By D. C. Moody firstname.lastname@example.org
April 22, 2014
EASLEY — The changes in the landscape of healthcare in the first quarter of 2014 has precipitated needed changes within Baptist Easley and the healthcare community as a whole where costs are concerned.
“Take the Affordable Care Act. It was either the president or vice president who said we’ve shifted from a country, based on the law, that sees healthcare not as a privilege, but a right,” Baptist Easley CEO Mike Batchelor said. “I’m not sure the entire country sees it that way yet, but as we progress that’s where we’re headed, which is unsustainable and that’s why we’ve had to begin making changes.”
Batchelor, fresh off an unscheduled visit to a Colorado emergency room following his wife’s illness, cited his own experience as what the future holds in healthcare, receiving a bill in excess of $11,000. The reason for the cost was associated from the non-emergent status of the illness.
“We were out of town and didn’t have access to primary care,” Batchelor said. “But it does go to the fact the emergency department isn’t always the answer or where the patient needs to be.”
Collection of deductibles, elimination of bad debt, and funneling patients into the appropriate niche are all changes in progress at Baptist Easley.
Batchelor discussed the treatment of chronic pain through the emergency department as an example of how the system might be improved.
Members of the emergency department staff would screen the patient but not manage pain, instead helping the patient reach pain management, the niche in which they should be treated thus reducing unnecessary costs within the incorrect department.
But Batchelor believes that particular issue could be stemming from another area of concern.
“I believe we have a real struggle with behavioral health and I would say the majority of the people who come in with pain related matters probably have some level of behavioral related health issues,” Batchelor said. “Yet, they self-medicate here. It’s the social issues, the basic fundamentals of life creating some of the problems we’re facing and we want to help be a part of the solution.”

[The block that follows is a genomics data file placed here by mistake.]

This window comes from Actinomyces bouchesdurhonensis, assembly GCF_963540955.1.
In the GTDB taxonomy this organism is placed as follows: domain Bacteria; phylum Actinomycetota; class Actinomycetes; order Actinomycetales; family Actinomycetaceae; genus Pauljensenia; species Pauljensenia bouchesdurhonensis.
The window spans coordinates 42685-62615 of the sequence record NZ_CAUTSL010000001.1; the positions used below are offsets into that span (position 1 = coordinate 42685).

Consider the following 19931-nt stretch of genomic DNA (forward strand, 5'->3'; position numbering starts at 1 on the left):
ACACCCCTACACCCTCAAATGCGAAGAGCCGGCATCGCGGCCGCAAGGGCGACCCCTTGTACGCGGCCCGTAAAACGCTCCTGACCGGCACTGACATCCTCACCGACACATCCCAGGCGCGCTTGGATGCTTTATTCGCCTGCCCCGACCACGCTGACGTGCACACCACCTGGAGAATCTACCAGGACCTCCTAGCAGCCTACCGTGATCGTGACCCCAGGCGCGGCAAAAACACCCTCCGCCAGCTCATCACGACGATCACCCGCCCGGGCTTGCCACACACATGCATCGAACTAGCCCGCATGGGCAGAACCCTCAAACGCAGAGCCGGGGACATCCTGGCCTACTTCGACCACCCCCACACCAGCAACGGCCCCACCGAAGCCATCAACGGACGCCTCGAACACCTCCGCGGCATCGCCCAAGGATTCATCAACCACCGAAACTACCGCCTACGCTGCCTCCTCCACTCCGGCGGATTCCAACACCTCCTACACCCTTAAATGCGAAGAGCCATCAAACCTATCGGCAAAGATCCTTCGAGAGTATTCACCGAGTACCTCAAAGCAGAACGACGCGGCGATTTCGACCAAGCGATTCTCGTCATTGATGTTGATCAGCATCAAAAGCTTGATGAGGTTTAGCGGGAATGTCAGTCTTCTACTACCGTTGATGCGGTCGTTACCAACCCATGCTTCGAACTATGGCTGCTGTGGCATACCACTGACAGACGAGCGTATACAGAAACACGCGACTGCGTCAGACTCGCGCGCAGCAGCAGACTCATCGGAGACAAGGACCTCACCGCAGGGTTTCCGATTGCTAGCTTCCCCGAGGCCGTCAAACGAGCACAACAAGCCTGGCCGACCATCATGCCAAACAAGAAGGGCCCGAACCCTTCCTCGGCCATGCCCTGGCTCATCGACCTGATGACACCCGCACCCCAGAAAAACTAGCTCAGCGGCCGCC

Many will find the changes in collections within the hospital a change from past protocols as well.
As Baptist Easley shifts to becoming an organization of high reliability, shared governance and meeting the community halfway, Batchelor explained that hospital staff will have to determine if the patient needs the procedure and if it’s emergent.
“And if it’s not emergent but you’re going to have to come up with $500 before we can even begin, we’re going to see a short-term loss of some of the current base in the community,” he said.
How does Batchelor see these changes playing out for Baptist Easley?
“They (patients) may go somewhere else. That’s why we still have to remain the best experienced, give high quality, evidence-based care,” he said. “We have to remain the best and they will come back. Those other hospitals and offices are a business as well and their experience may not be what they expected.”
In 2013 Baptist Easley had a balance sheet with over $3 million in bad debt to be written off. Batchelor hopes to reverse the trend and reward the employees and staff.
“The employees are excited. They see the change but change is difficult. They still have two or three things on their mind,” Batchelor said. “They haven’t had a raise in two or three years. They’re embracing what we’re doing and I think once we’re able to deliver a merit increase this yea, morale will continue to go up, but the proof’s in the pudding.”